Through the interest of Sir Walter Scott, and others of his friends at the colonial department, he was appointed librarian of the government library at Capt Town; and in September 1822, with his wife and her sister, he commenced a residence there of nearly three years. His salary being only 75 a-year, he at first received pupils for private instruction, and then, in conjunction with a Dutch clergyman of the town, made arrangements for publishing a periodical in both the English and Dutch languages. The governor, however, Lord Charles Somerset, withheld his sanction from the latter project, and it did not make its appearance till some time afterwards, when, having obtained the approval of the government at home, it was at last published, under the name of the ‘South African Journal.’ Previous to this he had been joined by Mr. John Fairbairn from Edinburgh, with whom he organized a private academy on an extensive scale, which succeeded to his utmost wishes; and soon after the appearance of his ‘Journal,’ he was appointed joint-editor of the ‘South African Commercial Advertiser,’ a paper recently started by Mr. Greig, a printer. A dispute with the governor, however, arising from an attempted censorship of the press, to which Pringle would not submit, soon led to the discontinuance of both publications, the ruin of his academy, and the resignation of his office of government librarian. From October 1824 to April 1826 he was diligently employed in making himself acquainted with the true condition of the colony, and more especially of the frontier where his own relatives were located. During the greater part of 1825 he was in correspondence with the commissioners of inquiry, not only respecting his own case, but on the subject of various abuses in the local administration, the treatment of the colored race, and the defence of the frontier. He was one of the originators of the second great measure next to the political emancipation of the Hottentots, namely, their establishment as independent occupiers of land. A paper, given in by him to the commissioners in 1823, was entitled ‘Hints of a Plan for defending the Eastern Frontier of the Colony by a Settlement of Hottentots.’ He also acted as secretary to the Society for the relief of the distressed Settlers in Albany, in which capacity he sent a pamphlet for publication to London, entitled ‘Some Account of the Present State of the English Settlers in Albany, South Africa,’ which had the effect of procuring contributions to the relief fund, of 7,000 from England and India, besides 3,000 raised in the colony.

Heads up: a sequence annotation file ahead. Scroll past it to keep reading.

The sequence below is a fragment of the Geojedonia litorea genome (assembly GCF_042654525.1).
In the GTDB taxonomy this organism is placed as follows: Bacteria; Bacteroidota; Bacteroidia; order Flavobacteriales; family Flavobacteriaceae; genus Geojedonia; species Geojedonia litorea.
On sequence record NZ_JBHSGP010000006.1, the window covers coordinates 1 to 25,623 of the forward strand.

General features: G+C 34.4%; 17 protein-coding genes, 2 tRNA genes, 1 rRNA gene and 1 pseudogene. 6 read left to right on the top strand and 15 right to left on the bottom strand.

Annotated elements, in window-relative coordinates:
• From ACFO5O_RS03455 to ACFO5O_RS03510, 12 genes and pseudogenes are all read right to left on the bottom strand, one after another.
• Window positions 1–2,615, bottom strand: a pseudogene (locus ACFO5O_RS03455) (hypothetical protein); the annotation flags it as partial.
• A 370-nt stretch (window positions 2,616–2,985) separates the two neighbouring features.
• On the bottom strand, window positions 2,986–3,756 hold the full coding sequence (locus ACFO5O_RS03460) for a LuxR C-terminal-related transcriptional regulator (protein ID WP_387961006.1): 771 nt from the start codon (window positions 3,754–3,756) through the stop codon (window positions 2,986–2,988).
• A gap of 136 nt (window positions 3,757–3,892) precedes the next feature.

After visiting his relatives at Glen-Lynden, he returned to London in July 1826, and immediately applied to the Colonial Government for compensation for his losses at the Cape, but his claims were disallowed. An article, however, in the New Monthly Magazine, on the State of Slavery in the Colony, which he had transmitted to England previous to his departure from Cape Town, led to his acquaintance with Mr., afterwards Sir Fowell Buxton and Mr. Zachary Macaulay, and eventually to his being engaged, in 1827, as secretary to the Anti-Slavery Society, a situation which he held until the object of that body was accomplished. To the cause of abolition he devoted the energies of his body and mind, discharging the duties of his office in a way that showed his whole heart to be in the cause of justice and humanity. He soon after became editor of ‘Friendship’s Offering,’ a well-known annual in its day, which he conducted for seven or eight years with sound judgment and correct taste. In 1828 he published his ‘Ephemerides,’ being a collection of his juvenile poems, songs, and sonnets, and miscellaneous pieces, most of which are distinguished by their elegance and beauty, and all being rich in evidences of the truly benevolent and Christian spirit that actuated the author throughout his life. In 1834 those of his poems which relate to South Africa were reprinted in a volume, entitled ‘African Sketches,’ in which his interesting prose ‘Narrative of a Residence in South Africa’ appeared for the first time. After the author’s death, it was republished in a separate form, with a Memoir prefixed, from the pen of Mr. Josiah Conder.

On the 28th June 1834, the day after his official announcement to the public of the abolition of slavery, he was seized with his last illness. Symptoms of consumption having soon become distinctly apparent, he was advised by his physician to remove to a warmer climate before the approach of winter. He, therefore, turned his thoughts towards Southern Africa; and after a fruitless application to Government for an appointment at the Cape, or for an advance of money to assist him on his return, the necessary preparations were hastily completed, and the passage for himself, his wife, and her sister, actually engaged. Three days, however, before the time appointed for sailing, he was attacked with a diarrhea, which his already enfeebled constitution could not resist, and he died December 5, 1834. His remains were interred in Bunhill Fields burying-ground, where a simple stone bears an elegant tribute to his memory, composed by William Kennedy. In 1839 a collection of his poetical works, with a sketch of his life by Leitch Ritchie, which has furnished the materials of this notice, was published by Moxon of London, for the benefit of his widow.